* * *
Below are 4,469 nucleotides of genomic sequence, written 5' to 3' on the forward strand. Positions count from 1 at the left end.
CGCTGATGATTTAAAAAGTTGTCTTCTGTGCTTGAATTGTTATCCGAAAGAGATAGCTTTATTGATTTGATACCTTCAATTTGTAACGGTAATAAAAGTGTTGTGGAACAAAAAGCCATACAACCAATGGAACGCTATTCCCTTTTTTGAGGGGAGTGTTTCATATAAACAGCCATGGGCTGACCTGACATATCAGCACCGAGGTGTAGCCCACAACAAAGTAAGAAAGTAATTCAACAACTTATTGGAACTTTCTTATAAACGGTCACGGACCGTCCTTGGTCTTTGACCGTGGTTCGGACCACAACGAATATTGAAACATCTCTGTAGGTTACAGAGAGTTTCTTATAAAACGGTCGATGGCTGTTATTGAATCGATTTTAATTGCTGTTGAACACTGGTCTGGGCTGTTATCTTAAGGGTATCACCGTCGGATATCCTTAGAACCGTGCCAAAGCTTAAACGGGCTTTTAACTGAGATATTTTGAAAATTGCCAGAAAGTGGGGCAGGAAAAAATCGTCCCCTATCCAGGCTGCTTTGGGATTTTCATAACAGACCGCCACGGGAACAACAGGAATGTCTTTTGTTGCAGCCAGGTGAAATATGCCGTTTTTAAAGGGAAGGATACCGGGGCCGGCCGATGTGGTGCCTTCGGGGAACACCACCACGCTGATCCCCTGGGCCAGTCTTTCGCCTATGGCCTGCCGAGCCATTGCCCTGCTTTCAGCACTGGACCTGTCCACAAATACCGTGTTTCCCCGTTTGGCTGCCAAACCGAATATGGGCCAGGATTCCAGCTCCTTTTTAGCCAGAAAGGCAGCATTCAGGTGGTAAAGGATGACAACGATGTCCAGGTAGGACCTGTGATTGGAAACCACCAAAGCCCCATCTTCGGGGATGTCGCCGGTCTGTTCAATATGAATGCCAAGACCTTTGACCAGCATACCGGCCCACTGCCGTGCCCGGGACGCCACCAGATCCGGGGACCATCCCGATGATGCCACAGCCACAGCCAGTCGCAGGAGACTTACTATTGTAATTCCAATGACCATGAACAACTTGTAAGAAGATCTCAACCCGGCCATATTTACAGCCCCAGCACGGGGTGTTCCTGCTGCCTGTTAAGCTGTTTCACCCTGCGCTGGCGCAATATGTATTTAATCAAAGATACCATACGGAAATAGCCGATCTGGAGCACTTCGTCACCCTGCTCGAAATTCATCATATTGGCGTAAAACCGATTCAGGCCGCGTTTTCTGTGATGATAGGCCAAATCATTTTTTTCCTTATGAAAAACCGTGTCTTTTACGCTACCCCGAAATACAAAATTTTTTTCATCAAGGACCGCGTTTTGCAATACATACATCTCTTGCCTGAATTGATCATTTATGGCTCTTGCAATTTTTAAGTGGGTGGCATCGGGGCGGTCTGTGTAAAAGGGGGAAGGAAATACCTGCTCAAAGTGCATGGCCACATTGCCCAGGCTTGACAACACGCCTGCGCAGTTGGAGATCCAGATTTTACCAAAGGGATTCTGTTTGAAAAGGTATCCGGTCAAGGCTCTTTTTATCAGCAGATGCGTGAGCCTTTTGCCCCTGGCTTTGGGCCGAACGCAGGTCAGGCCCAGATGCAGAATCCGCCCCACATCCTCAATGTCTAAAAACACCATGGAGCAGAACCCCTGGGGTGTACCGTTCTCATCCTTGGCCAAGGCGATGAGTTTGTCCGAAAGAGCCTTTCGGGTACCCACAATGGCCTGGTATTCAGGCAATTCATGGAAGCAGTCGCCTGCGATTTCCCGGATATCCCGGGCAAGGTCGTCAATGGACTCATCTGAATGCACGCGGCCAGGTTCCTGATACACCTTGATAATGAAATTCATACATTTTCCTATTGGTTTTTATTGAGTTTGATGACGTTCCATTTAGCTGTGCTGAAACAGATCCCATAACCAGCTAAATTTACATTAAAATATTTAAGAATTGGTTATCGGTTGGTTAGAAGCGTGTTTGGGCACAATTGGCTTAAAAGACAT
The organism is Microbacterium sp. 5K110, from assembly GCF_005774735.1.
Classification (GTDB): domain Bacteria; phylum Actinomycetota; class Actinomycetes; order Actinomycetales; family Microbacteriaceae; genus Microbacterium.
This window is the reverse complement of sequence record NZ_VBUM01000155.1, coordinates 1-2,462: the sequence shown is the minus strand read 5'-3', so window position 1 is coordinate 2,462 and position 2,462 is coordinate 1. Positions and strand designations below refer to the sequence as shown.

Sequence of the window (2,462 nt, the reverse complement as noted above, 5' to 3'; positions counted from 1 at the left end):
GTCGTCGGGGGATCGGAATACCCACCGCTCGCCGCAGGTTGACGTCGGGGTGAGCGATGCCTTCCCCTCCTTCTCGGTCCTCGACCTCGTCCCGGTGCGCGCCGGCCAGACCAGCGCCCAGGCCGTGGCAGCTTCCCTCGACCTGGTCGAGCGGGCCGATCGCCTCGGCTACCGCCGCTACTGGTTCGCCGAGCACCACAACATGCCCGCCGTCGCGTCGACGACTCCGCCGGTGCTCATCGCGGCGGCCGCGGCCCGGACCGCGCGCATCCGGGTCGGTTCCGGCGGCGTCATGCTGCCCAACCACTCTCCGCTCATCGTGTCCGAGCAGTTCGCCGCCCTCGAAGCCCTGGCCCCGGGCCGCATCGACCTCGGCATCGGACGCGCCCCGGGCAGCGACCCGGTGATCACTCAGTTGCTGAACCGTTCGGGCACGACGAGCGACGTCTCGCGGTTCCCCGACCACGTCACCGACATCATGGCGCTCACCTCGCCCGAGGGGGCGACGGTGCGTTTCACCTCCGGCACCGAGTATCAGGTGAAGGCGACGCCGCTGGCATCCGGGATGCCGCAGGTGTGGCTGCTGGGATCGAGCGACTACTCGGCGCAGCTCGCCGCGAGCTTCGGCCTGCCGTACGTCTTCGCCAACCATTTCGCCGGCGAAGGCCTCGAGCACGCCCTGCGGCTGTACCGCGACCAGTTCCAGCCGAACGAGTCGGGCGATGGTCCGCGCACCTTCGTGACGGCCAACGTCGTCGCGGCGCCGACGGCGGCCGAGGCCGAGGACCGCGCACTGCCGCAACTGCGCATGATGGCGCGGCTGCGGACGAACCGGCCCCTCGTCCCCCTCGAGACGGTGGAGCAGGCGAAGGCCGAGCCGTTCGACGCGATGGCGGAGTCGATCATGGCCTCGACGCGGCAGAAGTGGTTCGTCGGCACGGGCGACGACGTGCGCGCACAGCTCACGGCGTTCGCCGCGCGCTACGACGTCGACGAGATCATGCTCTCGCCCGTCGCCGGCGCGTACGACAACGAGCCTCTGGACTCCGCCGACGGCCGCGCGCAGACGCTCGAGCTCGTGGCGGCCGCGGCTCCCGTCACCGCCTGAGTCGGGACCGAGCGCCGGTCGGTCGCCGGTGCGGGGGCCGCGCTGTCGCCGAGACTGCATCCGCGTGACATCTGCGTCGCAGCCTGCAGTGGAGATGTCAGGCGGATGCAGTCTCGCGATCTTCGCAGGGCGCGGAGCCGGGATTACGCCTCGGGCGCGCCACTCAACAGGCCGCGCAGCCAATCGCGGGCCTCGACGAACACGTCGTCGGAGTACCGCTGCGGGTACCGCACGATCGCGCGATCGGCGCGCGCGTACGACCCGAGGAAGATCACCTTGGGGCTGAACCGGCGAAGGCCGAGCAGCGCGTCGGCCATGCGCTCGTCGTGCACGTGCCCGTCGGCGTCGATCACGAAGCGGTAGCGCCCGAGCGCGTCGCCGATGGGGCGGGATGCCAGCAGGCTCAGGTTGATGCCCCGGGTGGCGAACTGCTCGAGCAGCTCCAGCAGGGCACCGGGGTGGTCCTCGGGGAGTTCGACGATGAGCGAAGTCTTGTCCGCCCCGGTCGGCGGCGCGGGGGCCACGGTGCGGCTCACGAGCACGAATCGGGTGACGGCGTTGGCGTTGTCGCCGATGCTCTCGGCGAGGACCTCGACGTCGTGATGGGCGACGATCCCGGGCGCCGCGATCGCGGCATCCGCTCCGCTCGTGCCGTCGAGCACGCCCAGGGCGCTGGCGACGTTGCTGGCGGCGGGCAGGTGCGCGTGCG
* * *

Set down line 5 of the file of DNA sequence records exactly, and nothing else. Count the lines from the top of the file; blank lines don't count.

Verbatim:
This window is the reverse complement of sequence record NZ_VBUM01000155.1, coordinates 1-2,462: the sequence shown is the minus strand read 5'-3', so window position 1 is coordinate 2,462 and position 2,462 is coordinate 1. Positions and strand designations below refer to the sequence as shown.